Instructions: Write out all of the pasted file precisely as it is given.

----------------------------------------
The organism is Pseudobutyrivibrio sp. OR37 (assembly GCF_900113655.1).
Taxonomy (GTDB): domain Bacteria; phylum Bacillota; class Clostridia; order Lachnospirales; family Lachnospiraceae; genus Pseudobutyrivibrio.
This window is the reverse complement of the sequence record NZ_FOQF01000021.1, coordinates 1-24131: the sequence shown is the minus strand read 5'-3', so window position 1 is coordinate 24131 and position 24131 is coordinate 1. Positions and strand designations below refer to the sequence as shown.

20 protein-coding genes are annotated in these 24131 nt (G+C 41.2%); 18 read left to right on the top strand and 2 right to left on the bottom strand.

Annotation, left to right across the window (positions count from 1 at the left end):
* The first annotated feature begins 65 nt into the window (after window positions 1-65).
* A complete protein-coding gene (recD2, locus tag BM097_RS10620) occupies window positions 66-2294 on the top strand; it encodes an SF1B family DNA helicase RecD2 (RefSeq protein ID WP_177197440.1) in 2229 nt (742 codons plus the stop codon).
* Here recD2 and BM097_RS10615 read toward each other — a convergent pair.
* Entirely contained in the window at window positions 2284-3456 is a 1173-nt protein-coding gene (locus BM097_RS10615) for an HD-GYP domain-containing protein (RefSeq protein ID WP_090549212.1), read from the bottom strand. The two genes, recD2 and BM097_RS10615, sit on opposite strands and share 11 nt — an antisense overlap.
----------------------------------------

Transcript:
The organism is Pseudobutyrivibrio sp. OR37 (assembly GCF_900113655.1).
Taxonomy (GTDB): domain Bacteria; phylum Bacillota; class Clostridia; order Lachnospirales; family Lachnospiraceae; genus Pseudobutyrivibrio.
This window is the reverse complement of the sequence record NZ_FOQF01000021.1, coordinates 1-24131: the sequence shown is the minus strand read 5'-3', so window position 1 is coordinate 24131 and position 24131 is coordinate 1. Positions and strand designations below refer to the sequence as shown.

20 protein-coding genes are annotated in these 24131 nt (G+C 41.2%); 18 read left to right on the top strand and 2 right to left on the bottom strand.

Annotation, left to right across the window (positions count from 1 at the left end):
* The first annotated feature begins 65 nt into the window (after window positions 1-65).
* A complete protein-coding gene (recD2, locus tag BM097_RS10620) occupies window positions 66-2294 on the top strand; it encodes an SF1B family DNA helicase RecD2 (RefSeq protein ID WP_177197440.1) in 2229 nt (742 codons plus the stop codon).
* Here recD2 and BM097_RS10615 read toward each other — a convergent pair.
* Entirely contained in the window at window positions 2284-3456 is a 1173-nt protein-coding gene (locus BM097_RS10615) for an HD-GYP domain-containing protein (RefSeq protein ID WP_090549212.1), read from the bottom strand. The two genes, recD2 and BM097_RS10615, sit on opposite strands and share 11 nt — an antisense overlap.